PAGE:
Not only will it be windy today, but after our first round of morning rain we could get thunderstorms, some of which could be severe from mid-day through 4PM (damaging straight-line winds are the primary threat). There is a slight risk area today in yellow for part of central Virginia (highlighted in yellow below), where isolated, brief tornadoes may also occur in addition to the straight-line damaging wind threat that exists for most of central Virginia.

Here's a timeline of both the rain and the winds for the rest of today:

And here are the expected sustained winds at that same time (higher gusts will be occurring):

As the cold front nears the mountains in western Virginia, winds will be at their strongest from the southwest, bringing in a surge of moisture and warmth from the south to serve as fuel for thunderstorm development. In addition, the surface cold front will serve as a forcing mechanism for thunderstorms to develop, especially as we get breaks in the clouds mid-day into early this afternoon allowing for some heating and instability to form.

Winds mid-day will be sustained at 25-35 mph, with gusts as high as 45 mph.

Severe threat will continue through mid-afternoon as the strong cold front rushes through central Virginia. The primary threat out of any storms that can form ahead of the front will be damaging wind gusts and downbursts (70mph+).

As the front passes through the heart of central Virginia mid-afternoon, winds will still be running 25-35 mph with gusts to 45-50 mph:

Our severe threat will end by 4PM as the front reaches southeast Virginia, forcing the moisture and instability out to sea. Much cooler, drier air will surge into the region behind the front, and you will notice the change in humidity and temperatures this evening.

Even after the cold front passes, it will take until closer to midnight for winds to subside below 10 mph. If you have evening plans, these are your expected sustained winds at 7PM:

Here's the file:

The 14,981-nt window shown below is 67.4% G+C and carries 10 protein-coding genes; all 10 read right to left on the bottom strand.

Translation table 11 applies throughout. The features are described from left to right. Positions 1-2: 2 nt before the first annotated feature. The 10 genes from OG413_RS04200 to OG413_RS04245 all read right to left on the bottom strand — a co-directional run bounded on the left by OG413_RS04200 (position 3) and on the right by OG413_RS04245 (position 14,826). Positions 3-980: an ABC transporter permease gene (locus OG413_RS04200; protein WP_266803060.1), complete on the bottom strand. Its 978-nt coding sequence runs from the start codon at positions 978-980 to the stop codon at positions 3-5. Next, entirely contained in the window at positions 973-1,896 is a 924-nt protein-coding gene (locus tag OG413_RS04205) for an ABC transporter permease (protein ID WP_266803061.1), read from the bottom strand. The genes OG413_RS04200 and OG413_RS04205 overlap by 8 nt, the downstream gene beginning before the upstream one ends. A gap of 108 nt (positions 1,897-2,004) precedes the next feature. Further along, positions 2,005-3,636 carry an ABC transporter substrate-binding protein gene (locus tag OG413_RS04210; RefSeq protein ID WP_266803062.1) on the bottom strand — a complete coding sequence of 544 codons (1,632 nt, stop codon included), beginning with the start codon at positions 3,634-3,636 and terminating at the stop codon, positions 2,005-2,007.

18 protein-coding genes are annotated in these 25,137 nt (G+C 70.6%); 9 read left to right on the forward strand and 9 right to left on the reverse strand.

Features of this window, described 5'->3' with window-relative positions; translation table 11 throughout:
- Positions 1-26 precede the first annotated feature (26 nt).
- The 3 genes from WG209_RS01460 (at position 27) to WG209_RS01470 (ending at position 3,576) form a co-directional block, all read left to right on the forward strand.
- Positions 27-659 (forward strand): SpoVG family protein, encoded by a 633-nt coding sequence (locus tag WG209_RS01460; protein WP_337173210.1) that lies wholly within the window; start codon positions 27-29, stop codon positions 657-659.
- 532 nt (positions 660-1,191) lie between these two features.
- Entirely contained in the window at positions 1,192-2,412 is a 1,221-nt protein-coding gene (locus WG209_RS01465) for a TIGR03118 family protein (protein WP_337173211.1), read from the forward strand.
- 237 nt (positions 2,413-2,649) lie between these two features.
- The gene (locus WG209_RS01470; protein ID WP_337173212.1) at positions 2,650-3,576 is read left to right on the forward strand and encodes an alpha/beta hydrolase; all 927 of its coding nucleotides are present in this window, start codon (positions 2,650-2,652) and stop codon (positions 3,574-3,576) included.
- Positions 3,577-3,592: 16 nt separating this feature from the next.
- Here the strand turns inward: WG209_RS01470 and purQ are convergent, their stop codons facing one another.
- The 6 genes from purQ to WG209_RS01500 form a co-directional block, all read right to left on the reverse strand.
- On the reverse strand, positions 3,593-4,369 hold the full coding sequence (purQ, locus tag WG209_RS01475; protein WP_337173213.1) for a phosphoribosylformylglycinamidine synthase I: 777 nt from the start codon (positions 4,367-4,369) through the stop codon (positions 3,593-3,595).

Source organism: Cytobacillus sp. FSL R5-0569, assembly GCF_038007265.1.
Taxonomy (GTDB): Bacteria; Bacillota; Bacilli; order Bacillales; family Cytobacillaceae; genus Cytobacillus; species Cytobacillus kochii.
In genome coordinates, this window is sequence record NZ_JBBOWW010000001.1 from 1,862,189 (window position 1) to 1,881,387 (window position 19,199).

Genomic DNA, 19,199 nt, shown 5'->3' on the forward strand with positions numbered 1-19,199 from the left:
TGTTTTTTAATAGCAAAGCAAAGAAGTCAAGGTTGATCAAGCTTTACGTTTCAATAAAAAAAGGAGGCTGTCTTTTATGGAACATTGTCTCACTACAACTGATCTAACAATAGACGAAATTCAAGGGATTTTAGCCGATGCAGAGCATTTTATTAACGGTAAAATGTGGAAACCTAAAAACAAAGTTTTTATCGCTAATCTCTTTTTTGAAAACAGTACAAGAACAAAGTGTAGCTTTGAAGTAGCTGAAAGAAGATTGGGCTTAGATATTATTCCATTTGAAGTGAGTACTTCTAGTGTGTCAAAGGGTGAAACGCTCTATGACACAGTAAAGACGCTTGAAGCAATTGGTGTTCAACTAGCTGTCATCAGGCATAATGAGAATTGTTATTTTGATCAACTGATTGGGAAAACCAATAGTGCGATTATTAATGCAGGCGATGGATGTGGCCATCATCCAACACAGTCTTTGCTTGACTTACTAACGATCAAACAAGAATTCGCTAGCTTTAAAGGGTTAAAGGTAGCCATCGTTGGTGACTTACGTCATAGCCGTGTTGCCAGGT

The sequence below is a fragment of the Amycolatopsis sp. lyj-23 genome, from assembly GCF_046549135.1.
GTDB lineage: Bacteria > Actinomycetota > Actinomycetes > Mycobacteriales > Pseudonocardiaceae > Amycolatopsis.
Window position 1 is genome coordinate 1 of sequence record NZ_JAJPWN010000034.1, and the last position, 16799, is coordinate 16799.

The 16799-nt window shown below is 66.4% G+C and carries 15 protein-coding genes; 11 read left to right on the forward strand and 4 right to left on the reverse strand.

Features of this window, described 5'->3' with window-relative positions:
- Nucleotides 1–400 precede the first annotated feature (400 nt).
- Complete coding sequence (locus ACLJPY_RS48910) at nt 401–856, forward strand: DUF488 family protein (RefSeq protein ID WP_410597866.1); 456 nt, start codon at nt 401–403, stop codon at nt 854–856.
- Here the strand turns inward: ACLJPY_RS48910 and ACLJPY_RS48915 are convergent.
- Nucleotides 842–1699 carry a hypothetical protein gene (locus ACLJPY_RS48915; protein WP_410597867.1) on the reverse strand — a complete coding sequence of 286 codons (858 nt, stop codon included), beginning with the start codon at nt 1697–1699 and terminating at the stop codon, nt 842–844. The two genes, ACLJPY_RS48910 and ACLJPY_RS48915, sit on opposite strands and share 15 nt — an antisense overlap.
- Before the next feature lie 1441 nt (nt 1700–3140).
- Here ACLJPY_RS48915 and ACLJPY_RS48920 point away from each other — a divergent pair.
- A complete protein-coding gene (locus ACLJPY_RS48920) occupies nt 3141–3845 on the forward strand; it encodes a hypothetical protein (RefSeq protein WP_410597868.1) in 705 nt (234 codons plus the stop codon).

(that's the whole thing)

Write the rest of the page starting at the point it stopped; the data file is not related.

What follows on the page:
It looks like we could get another quarter of an inch in central Virginia today from the rounds of rain, but those of you who get the possible t-storms, you could get locally higher amounts of rainfall! We will be closely monitoring the severe threat today and provide updates both on air and on-line. Stay with CBS 6, we'll keep you ahead of the storm. --Carrie Rose--

Thursday, February 24, 2011

Update On Friday's Severe Weather Threat

A front will sweep through the area midday Friday and bring us a brief window of opportunity for severe thunderstorms. This will occur between 11 AM to 6 PM from west to east. Any storms that develop will be capable of damaging wind gusts over 70 mph.

Technical Discussion

There are three key ingredients for severe thunderstorms: instability (heat and humidity), atmospheric lift (or a trigger), and wind shear. I'll discuss all three below.

Here is a map for tomorrow at 1 PM, when a front will be moving into the Blue Ridge. This front will provide the "lift" in the atmosphere. Notice the wind arrows on the map, which are strong from the west/southwest at 25 to 35 mph with gusts up to 45 mph. This should bring in moisture at the surface, indicated by the light shades of green.

There should be *just* enough low level moisture to produce minor instability in the atmosphere. Below is an image for tomorrow at 1 PM, which shows low instability. Sunshine could add some heat to the atmosphere, which would increase our instability.